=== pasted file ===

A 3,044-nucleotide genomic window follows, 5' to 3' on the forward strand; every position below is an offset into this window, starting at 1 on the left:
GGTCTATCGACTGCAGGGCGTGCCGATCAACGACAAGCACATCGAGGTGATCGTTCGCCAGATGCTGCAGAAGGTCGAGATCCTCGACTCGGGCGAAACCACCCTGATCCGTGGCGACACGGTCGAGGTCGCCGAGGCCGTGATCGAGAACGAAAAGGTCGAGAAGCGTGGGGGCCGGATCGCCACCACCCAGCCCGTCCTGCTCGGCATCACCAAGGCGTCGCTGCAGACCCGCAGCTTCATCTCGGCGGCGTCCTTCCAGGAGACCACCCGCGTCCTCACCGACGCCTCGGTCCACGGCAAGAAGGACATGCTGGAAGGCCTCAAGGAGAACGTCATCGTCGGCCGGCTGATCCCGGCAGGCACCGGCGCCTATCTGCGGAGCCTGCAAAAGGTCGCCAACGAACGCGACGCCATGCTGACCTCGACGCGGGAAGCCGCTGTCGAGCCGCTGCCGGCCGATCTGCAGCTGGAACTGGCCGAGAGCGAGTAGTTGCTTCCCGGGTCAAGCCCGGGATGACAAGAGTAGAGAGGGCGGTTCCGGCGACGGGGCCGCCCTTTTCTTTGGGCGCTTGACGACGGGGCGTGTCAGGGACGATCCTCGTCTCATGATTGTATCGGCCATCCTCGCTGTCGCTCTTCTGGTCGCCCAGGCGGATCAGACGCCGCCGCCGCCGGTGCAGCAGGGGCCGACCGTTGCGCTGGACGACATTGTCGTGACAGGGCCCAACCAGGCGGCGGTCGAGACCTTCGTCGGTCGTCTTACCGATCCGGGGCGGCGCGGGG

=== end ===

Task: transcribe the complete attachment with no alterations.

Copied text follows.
A 3,044-nucleotide genomic window follows, 5' to 3' on the forward strand; every position below is an offset into this window, starting at 1 on the left:
GGTCTATCGACTGCAGGGCGTGCCGATCAACGACAAGCACATCGAGGTGATCGTTCGCCAGATGCTGCAGAAGGTCGAGATCCTCGACTCGGGCGAAACCACCCTGATCCGTGGCGACACGGTCGAGGTCGCCGAGGCCGTGATCGAGAACGAAAAGGTCGAGAAGCGTGGGGGCCGGATCGCCACCACCCAGCCCGTCCTGCTCGGCATCACCAAGGCGTCGCTGCAGACCCGCAGCTTCATCTCGGCGGCGTCCTTCCAGGAGACCACCCGCGTCCTCACCGACGCCTCGGTCCACGGCAAGAAGGACATGCTGGAAGGCCTCAAGGAGAACGTCATCGTCGGCCGGCTGATCCCGGCAGGCACCGGCGCCTATCTGCGGAGCCTGCAAAAGGTCGCCAACGAACGCGACGCCATGCTGACCTCGACGCGGGAAGCCGCTGTCGAGCCGCTGCCGGCCGATCTGCAGCTGGAACTGGCCGAGAGCGAGTAGTTGCTTCCCGGGTCAAGCCCGGGATGACAAGAGTAGAGAGGGCGGTTCCGGCGACGGGGCCGCCCTTTTCTTTGGGCGCTTGACGACGGGGCGTGTCAGGGACGATCCTCGTCTCATGATTGTATCGGCCATCCTCGCTGTCGCTCTTCTGGTCGCCCAGGCGGATCAGACGCCGCCGCCGCCGGTGCAGCAGGGGCCGACCGTTGCGCTGGACGACATTGTCGTGACAGGGCCCAACCAGGCGGCGGTCGAGACCTTCGTCGGTCGTCTTACCGATCCGGGGCGGCGCGGGG